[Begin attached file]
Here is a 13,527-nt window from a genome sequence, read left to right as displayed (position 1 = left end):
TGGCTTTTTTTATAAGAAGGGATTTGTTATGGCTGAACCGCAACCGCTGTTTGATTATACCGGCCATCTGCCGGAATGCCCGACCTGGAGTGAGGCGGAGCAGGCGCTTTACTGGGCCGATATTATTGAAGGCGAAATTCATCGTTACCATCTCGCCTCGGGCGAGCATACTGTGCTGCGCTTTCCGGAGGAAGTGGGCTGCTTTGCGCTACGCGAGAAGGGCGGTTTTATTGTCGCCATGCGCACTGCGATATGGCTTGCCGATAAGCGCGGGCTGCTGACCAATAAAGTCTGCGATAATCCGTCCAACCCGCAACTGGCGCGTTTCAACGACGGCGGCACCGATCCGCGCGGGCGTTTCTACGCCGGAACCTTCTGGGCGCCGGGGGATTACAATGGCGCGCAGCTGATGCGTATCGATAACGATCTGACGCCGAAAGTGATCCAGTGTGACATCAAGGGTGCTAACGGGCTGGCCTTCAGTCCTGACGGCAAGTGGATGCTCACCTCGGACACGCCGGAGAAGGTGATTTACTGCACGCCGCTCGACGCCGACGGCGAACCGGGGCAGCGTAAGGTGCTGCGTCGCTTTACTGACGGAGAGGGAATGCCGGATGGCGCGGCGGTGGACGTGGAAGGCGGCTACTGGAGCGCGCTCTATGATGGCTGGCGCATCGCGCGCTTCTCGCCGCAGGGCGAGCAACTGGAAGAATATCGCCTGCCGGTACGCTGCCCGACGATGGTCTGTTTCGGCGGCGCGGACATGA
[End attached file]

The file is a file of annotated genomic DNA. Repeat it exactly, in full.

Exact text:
Here is a 13,527-nt window from a genome sequence, read left to right as displayed (position 1 = left end):
TGGCTTTTTTTATAAGAAGGGATTTGTTATGGCTGAACCGCAACCGCTGTTTGATTATACCGGCCATCTGCCGGAATGCCCGACCTGGAGTGAGGCGGAGCAGGCGCTTTACTGGGCCGATATTATTGAAGGCGAAATTCATCGTTACCATCTCGCCTCGGGCGAGCATACTGTGCTGCGCTTTCCGGAGGAAGTGGGCTGCTTTGCGCTACGCGAGAAGGGCGGTTTTATTGTCGCCATGCGCACTGCGATATGGCTTGCCGATAAGCGCGGGCTGCTGACCAATAAAGTCTGCGATAATCCGTCCAACCCGCAACTGGCGCGTTTCAACGACGGCGGCACCGATCCGCGCGGGCGTTTCTACGCCGGAACCTTCTGGGCGCCGGGGGATTACAATGGCGCGCAGCTGATGCGTATCGATAACGATCTGACGCCGAAAGTGATCCAGTGTGACATCAAGGGTGCTAACGGGCTGGCCTTCAGTCCTGACGGCAAGTGGATGCTCACCTCGGACACGCCGGAGAAGGTGATTTACTGCACGCCGCTCGACGCCGACGGCGAACCGGGGCAGCGTAAGGTGCTGCGTCGCTTTACTGACGGAGAGGGAATGCCGGATGGCGCGGCGGTGGACGTGGAAGGCGGCTACTGGAGCGCGCTCTATGATGGCTGGCGCATCGCGCGCTTCTCGCCGCAGGGCGAGCAACTGGAAGAATATCGCCTGCCGGTACGCTGCCCGACGATGGTCTGTTTCGGCGGCGCGGACATGA